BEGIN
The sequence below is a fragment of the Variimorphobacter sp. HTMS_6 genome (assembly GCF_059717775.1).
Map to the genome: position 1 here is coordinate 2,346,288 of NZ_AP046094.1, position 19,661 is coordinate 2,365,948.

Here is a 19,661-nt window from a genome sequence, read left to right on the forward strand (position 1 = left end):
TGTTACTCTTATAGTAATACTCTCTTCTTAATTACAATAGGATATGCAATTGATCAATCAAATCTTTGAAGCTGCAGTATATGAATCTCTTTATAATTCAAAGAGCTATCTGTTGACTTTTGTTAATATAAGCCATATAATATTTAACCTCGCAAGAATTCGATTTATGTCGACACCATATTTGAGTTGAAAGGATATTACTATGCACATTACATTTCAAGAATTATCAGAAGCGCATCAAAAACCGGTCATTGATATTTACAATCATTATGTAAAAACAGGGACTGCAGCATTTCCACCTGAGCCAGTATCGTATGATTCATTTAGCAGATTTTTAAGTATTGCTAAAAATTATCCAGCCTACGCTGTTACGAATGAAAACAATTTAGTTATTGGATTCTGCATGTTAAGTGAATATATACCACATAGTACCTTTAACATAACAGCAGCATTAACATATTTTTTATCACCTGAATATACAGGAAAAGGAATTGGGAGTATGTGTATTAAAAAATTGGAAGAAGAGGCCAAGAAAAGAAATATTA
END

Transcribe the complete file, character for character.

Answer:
The sequence below is a fragment of the Variimorphobacter sp. HTMS_6 genome (assembly GCF_059717775.1).
Map to the genome: position 1 here is coordinate 2,346,288 of NZ_AP046094.1, position 19,661 is coordinate 2,365,948.

Here is a 19,661-nt window from a genome sequence, read left to right on the forward strand (position 1 = left end):
TGTTACTCTTATAGTAATACTCTCTTCTTAATTACAATAGGATATGCAATTGATCAATCAAATCTTTGAAGCTGCAGTATATGAATCTCTTTATAATTCAAAGAGCTATCTGTTGACTTTTGTTAATATAAGCCATATAATATTTAACCTCGCAAGAATTCGATTTATGTCGACACCATATTTGAGTTGAAAGGATATTACTATGCACATTACATTTCAAGAATTATCAGAAGCGCATCAAAAACCGGTCATTGATATTTACAATCATTATGTAAAAACAGGGACTGCAGCATTTCCACCTGAGCCAGTATCGTATGATTCATTTAGCAGATTTTTAAGTATTGCTAAAAATTATCCAGCCTACGCTGTTACGAATGAAAACAATTTAGTTATTGGATTCTGCATGTTAAGTGAATATATACCACATAGTACCTTTAACATAACAGCAGCATTAACATATTTTTTATCACCTGAATATACAGGAAAAGGAATTGGGAGTATGTGTATTAAAAAATTGGAAGAAGAGGCCAAGAAAAGAAATATTA